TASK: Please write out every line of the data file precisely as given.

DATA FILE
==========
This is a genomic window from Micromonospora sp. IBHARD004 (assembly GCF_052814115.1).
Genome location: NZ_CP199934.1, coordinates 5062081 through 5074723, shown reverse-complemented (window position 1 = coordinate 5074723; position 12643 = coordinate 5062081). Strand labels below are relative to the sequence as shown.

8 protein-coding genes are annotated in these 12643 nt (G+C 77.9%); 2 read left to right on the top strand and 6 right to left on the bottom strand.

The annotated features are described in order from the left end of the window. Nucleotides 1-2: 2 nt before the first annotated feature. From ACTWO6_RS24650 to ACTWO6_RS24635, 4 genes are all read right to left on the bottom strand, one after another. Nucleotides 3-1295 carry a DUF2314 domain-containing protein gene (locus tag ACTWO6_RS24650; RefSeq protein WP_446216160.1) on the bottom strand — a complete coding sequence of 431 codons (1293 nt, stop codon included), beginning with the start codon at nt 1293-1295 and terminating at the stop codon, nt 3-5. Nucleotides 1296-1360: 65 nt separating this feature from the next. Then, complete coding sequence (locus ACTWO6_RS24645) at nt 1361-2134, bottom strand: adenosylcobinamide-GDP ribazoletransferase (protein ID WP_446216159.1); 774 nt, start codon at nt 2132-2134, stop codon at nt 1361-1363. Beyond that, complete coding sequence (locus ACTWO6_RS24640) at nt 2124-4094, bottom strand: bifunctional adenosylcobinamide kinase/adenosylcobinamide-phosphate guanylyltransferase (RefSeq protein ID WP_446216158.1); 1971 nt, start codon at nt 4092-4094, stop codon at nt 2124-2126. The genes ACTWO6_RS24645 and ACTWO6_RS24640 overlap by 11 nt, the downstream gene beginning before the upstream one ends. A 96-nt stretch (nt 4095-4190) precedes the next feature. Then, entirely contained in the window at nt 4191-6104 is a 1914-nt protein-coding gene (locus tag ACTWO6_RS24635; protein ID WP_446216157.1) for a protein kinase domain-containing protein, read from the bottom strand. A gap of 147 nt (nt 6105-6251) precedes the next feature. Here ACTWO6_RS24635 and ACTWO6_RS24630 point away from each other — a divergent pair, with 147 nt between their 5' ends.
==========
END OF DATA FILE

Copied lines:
This is a genomic window from Micromonospora sp. IBHARD004 (assembly GCF_052814115.1).
Genome location: NZ_CP199934.1, coordinates 5062081 through 5074723, shown reverse-complemented (window position 1 = coordinate 5074723; position 12643 = coordinate 5062081). Strand labels below are relative to the sequence as shown.

8 protein-coding genes are annotated in these 12643 nt (G+C 77.9%); 2 read left to right on the top strand and 6 right to left on the bottom strand.

The annotated features are described in order from the left end of the window. Nucleotides 1-2: 2 nt before the first annotated feature. From ACTWO6_RS24650 to ACTWO6_RS24635, 4 genes are all read right to left on the bottom strand, one after another. Nucleotides 3-1295 carry a DUF2314 domain-containing protein gene (locus tag ACTWO6_RS24650; RefSeq protein WP_446216160.1) on the bottom strand — a complete coding sequence of 431 codons (1293 nt, stop codon included), beginning with the start codon at nt 1293-1295 and terminating at the stop codon, nt 3-5. Nucleotides 1296-1360: 65 nt separating this feature from the next. Then, complete coding sequence (locus ACTWO6_RS24645) at nt 1361-2134, bottom strand: adenosylcobinamide-GDP ribazoletransferase (protein ID WP_446216159.1); 774 nt, start codon at nt 2132-2134, stop codon at nt 1361-1363. Beyond that, complete coding sequence (locus ACTWO6_RS24640) at nt 2124-4094, bottom strand: bifunctional adenosylcobinamide kinase/adenosylcobinamide-phosphate guanylyltransferase (RefSeq protein ID WP_446216158.1); 1971 nt, start codon at nt 4092-4094, stop codon at nt 2124-2126. The genes ACTWO6_RS24645 and ACTWO6_RS24640 overlap by 11 nt, the downstream gene beginning before the upstream one ends. A 96-nt stretch (nt 4095-4190) precedes the next feature. Then, entirely contained in the window at nt 4191-6104 is a 1914-nt protein-coding gene (locus tag ACTWO6_RS24635; protein ID WP_446216157.1) for a protein kinase domain-containing protein, read from the bottom strand. A gap of 147 nt (nt 6105-6251) precedes the next feature. Here ACTWO6_RS24635 and ACTWO6_RS24630 point away from each other — a divergent pair, with 147 nt between their 5' ends.